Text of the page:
Station:  The Heiltumsbuch (Book of Relics)
As court painter to Elector Friedrich the Wise, Cranach had many responsibilities. He not only painted likenesses of Friedrich – like this large-scale portrait from 1532 – he also created a visual record of the elector’s sacred relics. At the time, it was quite common among nobles and electors to collect relics. These included physical remains, in other words, body parts from a holy person, items they had owned or pieces of clothing.
Friedrich the Wise owned a very large collection of relics, known as the Heiltum. He kept his relics in gold and silver receptacles studded with precious stones. The elector displayed these reliquaries at Wittenberg Castle Church. Cranach meticulously recorded each of these valuable pieces in a catalogue – including its contents and location.
"A glass of Saint Elizabeth", also contained within it "a particle of her mantle, a particle of her dress, a particle of her hair, eight further particles of her sacred bones" ....
... Cranach’s description of the Glass of Elisabeth, the first reliquary in the collection of Friedrich the Wise. The Glass of Elisabeth is now in the Coburg Art Collection.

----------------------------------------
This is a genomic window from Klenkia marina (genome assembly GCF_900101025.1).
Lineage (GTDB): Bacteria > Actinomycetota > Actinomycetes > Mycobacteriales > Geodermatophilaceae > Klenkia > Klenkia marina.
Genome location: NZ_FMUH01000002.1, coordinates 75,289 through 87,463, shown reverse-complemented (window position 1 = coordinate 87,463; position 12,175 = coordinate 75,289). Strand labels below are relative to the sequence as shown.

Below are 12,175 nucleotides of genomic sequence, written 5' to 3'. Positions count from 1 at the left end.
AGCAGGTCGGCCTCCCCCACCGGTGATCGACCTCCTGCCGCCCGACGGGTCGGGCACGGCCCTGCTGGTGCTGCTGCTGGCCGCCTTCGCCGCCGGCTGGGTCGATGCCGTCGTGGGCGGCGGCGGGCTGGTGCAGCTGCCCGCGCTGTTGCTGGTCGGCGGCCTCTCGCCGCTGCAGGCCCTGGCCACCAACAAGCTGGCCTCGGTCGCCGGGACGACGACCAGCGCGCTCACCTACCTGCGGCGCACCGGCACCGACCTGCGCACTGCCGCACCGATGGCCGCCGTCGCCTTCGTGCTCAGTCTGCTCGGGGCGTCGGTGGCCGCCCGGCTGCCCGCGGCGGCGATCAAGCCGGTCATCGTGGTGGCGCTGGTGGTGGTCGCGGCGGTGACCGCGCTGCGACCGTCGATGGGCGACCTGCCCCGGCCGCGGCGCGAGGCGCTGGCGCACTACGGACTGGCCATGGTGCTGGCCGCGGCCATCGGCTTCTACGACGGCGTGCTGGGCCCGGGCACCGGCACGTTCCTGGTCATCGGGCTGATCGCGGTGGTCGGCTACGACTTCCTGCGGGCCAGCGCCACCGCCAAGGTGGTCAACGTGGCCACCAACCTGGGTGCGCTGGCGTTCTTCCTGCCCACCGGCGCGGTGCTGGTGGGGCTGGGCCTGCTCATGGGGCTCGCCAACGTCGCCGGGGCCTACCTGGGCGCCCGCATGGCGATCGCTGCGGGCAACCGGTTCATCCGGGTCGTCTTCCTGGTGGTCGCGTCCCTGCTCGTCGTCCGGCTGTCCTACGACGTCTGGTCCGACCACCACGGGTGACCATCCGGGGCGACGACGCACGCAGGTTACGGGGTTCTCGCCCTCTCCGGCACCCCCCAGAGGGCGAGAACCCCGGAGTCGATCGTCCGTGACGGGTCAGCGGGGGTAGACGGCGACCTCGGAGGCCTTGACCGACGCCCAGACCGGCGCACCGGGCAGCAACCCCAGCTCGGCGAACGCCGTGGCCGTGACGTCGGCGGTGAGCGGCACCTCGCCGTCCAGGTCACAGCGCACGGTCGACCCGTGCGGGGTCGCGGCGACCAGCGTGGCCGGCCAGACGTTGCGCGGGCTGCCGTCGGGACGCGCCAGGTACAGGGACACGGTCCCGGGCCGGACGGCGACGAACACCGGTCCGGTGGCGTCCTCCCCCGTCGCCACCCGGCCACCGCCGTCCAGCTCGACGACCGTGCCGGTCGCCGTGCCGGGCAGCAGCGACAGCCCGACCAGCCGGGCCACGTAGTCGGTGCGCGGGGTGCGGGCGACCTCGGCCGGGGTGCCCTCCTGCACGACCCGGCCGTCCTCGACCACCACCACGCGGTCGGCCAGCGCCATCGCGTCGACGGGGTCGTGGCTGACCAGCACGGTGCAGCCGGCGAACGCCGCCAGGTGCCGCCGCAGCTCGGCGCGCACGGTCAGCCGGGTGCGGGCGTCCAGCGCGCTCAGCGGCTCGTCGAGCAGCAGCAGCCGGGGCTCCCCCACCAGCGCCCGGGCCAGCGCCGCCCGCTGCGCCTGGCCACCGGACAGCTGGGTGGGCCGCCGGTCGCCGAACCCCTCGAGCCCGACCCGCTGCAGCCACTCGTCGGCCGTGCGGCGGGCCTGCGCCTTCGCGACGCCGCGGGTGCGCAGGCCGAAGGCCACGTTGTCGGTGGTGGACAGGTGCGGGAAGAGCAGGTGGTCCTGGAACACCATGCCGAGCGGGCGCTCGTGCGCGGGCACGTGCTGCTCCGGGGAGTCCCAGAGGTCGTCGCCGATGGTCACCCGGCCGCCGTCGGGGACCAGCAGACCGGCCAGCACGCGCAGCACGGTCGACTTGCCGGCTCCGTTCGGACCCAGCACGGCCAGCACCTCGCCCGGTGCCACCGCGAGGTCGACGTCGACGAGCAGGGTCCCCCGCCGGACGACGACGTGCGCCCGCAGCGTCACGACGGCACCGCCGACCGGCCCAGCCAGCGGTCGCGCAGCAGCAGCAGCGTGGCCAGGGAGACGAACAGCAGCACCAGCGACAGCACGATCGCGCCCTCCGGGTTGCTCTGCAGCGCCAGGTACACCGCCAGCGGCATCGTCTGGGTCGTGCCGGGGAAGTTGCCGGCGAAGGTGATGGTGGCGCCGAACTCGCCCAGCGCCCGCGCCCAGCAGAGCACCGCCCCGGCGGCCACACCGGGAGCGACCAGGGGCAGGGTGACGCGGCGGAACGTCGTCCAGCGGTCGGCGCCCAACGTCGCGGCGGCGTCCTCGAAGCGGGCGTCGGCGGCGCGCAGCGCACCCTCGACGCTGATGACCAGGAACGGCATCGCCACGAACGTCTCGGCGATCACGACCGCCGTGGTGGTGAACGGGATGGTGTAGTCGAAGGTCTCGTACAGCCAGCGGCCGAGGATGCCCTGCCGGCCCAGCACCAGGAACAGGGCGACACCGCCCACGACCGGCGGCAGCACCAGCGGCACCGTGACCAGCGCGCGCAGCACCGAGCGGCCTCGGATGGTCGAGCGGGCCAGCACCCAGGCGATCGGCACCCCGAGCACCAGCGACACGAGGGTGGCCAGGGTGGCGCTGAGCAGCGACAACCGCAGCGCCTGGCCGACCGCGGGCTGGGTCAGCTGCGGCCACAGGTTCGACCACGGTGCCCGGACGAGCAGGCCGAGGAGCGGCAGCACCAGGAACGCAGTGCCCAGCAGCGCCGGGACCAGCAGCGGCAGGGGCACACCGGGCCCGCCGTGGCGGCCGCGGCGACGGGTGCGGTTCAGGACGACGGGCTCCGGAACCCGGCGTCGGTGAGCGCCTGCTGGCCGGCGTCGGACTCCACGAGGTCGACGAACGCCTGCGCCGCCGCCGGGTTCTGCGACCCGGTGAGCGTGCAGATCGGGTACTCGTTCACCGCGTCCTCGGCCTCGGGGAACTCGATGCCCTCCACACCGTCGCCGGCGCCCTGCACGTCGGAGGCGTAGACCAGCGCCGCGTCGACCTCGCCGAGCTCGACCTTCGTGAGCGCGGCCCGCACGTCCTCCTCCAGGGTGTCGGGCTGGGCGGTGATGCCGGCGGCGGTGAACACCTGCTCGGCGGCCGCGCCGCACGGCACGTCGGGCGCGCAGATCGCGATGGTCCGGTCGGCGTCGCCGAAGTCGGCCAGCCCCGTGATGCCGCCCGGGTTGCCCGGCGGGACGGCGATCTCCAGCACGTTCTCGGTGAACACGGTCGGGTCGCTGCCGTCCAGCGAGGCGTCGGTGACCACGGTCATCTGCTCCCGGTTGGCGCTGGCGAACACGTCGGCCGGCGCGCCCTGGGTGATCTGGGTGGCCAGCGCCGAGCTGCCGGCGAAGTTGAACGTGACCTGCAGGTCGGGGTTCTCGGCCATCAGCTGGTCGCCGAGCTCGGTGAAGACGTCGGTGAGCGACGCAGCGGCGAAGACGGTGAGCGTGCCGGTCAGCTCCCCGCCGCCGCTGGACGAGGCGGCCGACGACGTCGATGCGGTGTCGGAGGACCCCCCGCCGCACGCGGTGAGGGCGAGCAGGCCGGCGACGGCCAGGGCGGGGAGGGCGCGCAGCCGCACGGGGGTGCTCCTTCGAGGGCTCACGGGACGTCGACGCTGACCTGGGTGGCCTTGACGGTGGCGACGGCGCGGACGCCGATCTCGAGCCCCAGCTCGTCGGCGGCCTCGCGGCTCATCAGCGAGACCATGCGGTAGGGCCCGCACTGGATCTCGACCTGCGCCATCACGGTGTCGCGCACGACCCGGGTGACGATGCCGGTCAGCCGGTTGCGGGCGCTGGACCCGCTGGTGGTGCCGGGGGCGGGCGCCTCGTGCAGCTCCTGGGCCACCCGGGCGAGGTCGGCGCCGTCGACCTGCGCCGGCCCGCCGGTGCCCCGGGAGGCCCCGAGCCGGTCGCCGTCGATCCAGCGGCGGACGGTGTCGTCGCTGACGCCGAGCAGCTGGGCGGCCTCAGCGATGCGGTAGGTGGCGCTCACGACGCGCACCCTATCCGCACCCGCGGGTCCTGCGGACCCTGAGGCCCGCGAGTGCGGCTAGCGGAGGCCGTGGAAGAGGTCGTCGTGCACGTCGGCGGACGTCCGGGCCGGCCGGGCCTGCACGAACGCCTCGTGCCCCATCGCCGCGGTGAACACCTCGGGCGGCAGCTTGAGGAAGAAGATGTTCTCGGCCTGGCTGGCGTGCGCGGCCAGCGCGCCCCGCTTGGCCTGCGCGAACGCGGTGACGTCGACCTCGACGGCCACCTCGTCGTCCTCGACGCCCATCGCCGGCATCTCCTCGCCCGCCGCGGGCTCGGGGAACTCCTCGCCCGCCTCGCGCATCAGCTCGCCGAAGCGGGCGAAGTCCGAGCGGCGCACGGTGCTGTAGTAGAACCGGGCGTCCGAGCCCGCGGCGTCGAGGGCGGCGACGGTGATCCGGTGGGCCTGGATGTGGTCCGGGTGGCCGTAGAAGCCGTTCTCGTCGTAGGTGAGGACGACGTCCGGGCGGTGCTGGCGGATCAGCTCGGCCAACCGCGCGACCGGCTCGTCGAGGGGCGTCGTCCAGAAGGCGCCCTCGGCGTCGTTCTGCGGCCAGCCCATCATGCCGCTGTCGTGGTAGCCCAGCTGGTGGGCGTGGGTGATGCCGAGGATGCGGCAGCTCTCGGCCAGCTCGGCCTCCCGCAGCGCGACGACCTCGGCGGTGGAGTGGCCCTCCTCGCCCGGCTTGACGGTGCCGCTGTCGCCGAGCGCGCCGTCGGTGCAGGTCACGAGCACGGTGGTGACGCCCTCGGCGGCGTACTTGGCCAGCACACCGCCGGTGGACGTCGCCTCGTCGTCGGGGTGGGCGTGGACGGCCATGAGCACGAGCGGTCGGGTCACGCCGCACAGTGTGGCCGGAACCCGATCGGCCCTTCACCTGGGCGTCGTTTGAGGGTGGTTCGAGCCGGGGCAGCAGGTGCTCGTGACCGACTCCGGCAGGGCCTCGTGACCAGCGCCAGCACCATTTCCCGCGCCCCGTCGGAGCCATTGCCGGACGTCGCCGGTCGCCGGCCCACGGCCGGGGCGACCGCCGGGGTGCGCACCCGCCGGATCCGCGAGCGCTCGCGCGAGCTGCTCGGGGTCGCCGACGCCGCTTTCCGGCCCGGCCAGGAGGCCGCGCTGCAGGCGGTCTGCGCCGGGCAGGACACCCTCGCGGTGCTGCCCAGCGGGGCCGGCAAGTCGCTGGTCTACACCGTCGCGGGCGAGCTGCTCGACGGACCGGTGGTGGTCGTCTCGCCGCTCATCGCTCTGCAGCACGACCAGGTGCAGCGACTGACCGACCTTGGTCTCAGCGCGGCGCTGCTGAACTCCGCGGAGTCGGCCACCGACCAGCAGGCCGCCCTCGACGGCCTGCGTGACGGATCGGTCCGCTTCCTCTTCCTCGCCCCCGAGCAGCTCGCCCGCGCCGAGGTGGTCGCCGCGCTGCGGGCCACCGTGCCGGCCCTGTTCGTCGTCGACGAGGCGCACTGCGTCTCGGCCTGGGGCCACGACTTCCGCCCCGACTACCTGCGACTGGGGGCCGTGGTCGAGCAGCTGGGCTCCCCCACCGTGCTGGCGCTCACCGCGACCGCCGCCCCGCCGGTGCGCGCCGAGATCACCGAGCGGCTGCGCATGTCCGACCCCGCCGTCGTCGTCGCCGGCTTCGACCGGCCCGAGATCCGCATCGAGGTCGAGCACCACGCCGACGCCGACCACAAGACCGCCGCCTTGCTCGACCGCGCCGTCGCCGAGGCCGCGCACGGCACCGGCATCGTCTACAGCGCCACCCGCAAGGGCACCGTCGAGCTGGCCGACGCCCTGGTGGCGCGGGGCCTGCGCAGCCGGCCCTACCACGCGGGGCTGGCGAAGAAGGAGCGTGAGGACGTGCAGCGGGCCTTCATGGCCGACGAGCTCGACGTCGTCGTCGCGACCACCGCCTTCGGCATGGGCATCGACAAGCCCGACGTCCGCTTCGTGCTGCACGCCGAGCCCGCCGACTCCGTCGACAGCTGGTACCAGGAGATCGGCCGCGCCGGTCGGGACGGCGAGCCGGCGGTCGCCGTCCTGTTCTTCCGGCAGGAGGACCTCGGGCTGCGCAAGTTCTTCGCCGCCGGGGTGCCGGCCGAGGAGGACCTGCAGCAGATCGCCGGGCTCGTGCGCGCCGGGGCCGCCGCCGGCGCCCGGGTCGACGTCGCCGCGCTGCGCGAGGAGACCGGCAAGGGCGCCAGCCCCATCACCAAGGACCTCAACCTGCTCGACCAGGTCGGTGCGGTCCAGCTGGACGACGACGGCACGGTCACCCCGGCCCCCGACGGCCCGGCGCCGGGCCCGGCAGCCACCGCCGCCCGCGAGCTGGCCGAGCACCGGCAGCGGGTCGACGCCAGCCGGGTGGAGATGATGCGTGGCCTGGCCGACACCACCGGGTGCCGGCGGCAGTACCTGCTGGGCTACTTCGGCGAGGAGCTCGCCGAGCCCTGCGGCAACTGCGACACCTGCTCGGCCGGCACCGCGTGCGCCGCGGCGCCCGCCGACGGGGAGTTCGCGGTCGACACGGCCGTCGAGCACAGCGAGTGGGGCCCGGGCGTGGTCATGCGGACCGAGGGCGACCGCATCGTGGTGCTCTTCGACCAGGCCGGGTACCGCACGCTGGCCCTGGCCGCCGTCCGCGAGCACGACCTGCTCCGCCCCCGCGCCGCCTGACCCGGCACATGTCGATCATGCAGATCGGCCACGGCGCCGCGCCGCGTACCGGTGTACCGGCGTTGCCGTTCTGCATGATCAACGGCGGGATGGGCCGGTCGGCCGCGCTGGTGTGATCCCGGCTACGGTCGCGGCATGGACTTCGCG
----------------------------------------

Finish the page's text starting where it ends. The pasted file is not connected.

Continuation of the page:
This priceless catalogue, known as the Heiltumsbuch, the Book of Relics, is on display in the form of a facsimile printed in 1884. There’s an original copy at the Research Library for the History of the Reformation here in Wittenberg.
Friedrich the Wise’s predecessors had also collected relics. The first relic arrived in the collection in the 14th century. It’s a thorn from Christ’s crown of thorns. A copy of that page from the Book of Relics shows the reliquary in which the thorn was kept. You can see the page in the frame on the right, in the penultimate row. It is the second image from the left.
As the Reformation progressed, many relic collections were broken up. The relics were buried in cemeteries, the reliquaries melted down and reworked. Luther’s 95 Theses included a reminder that the true treasure of the Church was not a relic, but the Gospel.
All depictions: © Dagmar Trüpschuch und Cranach Stiftung